Category Archives: Body Care

dandelion flower oil

Pesky Weed or Beautiful Loser? A Dandelion Flower Oil Answer

Part 1 of 2: Dandelion Oil Preparation

dandelion-oil--making-supplies

What you will need: oil, glass jar with lid, plastic bag, dandelions

There are so many uses for Dandelion plant, and the flowers are the most labour intensive, but therefore the most rewarding.  They are such a sunshine flower that they literally curl up and close when it rains out and open to the sun when it shines again.  Here’s the instructions for the making of a simple and lovely oil that can be used topically for many things.  (more on this later)

dandelion-bowl-of-happiness

Dandelion leaves, flower heads and plucked petals

You can find dandelions everywhere, with the flowers in early spring.  They didn’t originate here (Canada), they were “imported” via the ships bearing European people and seeds long ago, but they sure have taken over.  Instead of griping about ’em, let’s eat ’em!

Dandelion Driveway

I figure the harder a weed fights to grow somewhere, the more strength it has to pass on to me.

 Step 1:  Pick the flower heads, as many as you can.

Wildcrafting rules need not apply as there are always enough dandelions to reproduce, and they don’t exactly grow in the wild, they grow in previously used soil.

Step 2: Separate the petals from the green parts

This is the time consuming bit, but the green is where the bitter lies, and the flowers by themselves actually have a sweet scent and flavour.  (unlike the bitter leaves)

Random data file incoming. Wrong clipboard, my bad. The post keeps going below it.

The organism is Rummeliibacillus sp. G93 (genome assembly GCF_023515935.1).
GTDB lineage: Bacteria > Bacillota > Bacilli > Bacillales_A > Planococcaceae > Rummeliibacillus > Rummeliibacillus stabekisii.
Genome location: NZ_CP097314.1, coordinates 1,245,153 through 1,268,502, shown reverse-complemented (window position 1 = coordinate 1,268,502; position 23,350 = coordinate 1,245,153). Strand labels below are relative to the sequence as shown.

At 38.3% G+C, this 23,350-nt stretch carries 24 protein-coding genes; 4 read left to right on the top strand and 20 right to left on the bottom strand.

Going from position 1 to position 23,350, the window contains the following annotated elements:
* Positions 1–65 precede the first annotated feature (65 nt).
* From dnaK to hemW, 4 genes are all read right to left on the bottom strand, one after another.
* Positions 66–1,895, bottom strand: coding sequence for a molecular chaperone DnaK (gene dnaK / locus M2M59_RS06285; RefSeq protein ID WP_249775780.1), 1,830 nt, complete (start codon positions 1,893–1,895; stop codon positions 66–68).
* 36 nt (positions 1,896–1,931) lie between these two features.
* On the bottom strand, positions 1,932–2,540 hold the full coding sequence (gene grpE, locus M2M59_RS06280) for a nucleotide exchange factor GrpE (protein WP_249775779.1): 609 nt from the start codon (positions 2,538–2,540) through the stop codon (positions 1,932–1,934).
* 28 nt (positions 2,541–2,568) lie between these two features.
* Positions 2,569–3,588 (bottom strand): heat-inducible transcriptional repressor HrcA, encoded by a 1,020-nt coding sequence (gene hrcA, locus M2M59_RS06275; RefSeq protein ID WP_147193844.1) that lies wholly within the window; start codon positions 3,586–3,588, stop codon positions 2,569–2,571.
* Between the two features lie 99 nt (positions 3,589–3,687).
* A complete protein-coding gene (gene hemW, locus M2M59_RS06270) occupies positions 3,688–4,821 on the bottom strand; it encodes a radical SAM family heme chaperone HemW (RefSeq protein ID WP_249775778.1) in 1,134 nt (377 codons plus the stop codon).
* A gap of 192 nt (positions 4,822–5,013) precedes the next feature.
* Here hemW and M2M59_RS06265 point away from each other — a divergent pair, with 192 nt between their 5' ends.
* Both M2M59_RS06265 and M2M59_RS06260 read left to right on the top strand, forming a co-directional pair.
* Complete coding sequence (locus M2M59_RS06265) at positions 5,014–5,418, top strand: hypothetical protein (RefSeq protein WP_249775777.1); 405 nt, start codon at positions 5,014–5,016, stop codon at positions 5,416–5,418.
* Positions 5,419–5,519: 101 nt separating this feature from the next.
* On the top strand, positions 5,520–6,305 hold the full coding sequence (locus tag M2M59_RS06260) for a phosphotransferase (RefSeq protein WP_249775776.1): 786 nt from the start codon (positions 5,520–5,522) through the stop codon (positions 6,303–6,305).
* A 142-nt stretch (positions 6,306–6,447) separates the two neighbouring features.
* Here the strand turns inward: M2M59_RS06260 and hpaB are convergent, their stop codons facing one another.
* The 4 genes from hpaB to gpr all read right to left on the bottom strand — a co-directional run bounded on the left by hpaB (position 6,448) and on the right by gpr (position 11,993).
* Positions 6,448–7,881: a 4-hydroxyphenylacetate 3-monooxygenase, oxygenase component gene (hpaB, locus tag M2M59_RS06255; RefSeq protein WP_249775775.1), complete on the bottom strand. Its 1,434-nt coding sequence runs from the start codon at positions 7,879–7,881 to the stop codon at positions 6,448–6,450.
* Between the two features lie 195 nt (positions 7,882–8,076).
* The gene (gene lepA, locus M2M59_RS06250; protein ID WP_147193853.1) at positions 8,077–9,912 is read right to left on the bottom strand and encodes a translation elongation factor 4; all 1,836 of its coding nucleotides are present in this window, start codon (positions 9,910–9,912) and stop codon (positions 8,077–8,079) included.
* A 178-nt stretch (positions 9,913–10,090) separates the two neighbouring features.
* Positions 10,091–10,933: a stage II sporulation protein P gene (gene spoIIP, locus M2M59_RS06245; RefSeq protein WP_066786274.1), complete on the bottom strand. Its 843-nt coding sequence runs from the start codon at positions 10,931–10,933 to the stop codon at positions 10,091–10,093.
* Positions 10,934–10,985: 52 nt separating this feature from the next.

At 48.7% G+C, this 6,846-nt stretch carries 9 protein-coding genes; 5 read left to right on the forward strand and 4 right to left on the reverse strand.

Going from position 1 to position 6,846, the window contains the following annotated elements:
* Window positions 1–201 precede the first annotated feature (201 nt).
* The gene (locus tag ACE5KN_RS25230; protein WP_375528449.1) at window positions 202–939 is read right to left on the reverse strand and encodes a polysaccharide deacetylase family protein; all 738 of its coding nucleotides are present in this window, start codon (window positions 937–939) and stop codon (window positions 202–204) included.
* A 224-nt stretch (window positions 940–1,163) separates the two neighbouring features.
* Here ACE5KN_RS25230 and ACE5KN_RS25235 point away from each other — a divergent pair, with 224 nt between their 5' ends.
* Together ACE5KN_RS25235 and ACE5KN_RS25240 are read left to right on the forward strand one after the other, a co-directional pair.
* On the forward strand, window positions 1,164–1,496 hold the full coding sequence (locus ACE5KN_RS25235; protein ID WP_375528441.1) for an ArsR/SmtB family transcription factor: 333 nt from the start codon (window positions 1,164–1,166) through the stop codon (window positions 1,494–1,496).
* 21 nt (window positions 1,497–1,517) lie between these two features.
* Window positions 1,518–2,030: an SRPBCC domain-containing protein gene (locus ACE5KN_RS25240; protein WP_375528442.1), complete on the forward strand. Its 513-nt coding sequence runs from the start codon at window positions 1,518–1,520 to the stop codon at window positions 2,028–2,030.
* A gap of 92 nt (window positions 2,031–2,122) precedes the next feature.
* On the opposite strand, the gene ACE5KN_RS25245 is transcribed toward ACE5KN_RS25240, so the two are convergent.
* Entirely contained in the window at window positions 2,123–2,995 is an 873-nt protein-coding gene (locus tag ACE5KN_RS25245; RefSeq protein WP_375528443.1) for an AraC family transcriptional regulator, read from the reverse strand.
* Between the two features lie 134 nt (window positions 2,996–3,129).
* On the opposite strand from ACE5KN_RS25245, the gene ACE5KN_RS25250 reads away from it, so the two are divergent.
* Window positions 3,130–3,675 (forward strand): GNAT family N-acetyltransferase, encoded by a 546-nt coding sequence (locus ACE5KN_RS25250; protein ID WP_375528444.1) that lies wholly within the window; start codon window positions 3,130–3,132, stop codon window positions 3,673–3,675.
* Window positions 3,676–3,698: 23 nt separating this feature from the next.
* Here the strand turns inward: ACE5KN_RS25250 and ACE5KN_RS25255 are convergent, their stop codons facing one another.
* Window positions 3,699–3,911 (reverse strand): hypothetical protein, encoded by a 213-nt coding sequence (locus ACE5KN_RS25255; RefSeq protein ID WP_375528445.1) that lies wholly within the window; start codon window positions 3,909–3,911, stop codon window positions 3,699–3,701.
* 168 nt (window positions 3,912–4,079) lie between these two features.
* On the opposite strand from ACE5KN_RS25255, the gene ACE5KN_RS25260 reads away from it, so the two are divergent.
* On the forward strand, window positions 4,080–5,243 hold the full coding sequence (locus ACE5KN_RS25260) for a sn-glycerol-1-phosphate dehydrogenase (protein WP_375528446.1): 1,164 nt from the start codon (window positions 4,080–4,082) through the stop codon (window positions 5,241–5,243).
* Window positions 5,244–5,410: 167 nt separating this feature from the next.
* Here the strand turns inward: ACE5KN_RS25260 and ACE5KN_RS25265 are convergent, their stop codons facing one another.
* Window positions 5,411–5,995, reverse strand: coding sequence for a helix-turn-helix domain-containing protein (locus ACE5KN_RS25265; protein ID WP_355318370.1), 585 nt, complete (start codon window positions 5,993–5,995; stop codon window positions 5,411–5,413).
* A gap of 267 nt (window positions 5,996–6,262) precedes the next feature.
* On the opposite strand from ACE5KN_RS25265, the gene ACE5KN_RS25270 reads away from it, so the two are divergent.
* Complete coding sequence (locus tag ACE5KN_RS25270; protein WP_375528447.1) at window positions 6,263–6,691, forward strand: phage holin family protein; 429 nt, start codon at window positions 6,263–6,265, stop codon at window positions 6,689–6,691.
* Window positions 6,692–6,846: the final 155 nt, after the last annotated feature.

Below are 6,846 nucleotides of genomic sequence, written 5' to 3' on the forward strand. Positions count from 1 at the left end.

dandelion-petals-twist

De-greening the dandelion flower

dandelion-petals-after-twist

Grab all the yellow parts and give them a twist to separate from the green holder at the base of the flower

dandelion-petals-scissor-snip

Use scissors if you prefer, but you might find a little more green left behind.


dandelion-petals-after-scissor-snip

yay-dandelion-fingers

Plus no fun yellow fingertips!

Step 3: Fill clean glass jar with dandelion petals

I sterilize mine by pouring boiling water over it, letting it dry then a little vodka rinse for good measure.  Loosely pack the petals almost to the top.

fill-bottle-with dandelion-petals

Loosely fill jar to the top with dandelion petals (pictured here 3/4 full)

Step 4: Fill with oil

Olive oil is a nice choice, it has preservative qualities, the golden yellow merges with the blossoms nicely and if you buy quality organic (or at least extra-virgin) you can eat it later.  It’s a little heavy for use on the skin of the face, but I personally love the moisturizing qualities of it.

dandelion-fill-with-oil

Fill to the top (again) with oil.

 

Step 5: Stir to prevent bubbles

Use something non-reactive such as a wooden chopstick to make sure there are no bubbles hanging about… It can spoil faster if there is air or extra moisture trapped in the oil.

stir-dandelion-oil-wooden

Stir gently to get air bubbles out as they can cause oxidation of the final product

Step 6: Cut out insert for the lid

I re-use plastic bags for this, but wax paper would work.  This is to prevent the metal from the lid interacting with the oil.

plasic-cover-dandelion-oil

Use a plastic bag or wax paper as a barrier between the metal lid

Step 7: Close lid tight and let sit from 3-6 weeks.

That’s right, there is no exact science here, the longer you leave it the stronger it will be, but as it is a gentle oil to begin with, trust your instincts on this one.  (but resist the temptation to peek at it after the first day or so*)

*you might want to check after the first day and top it off with more oil, as the contents may settle and we don’t want extra air space at the top.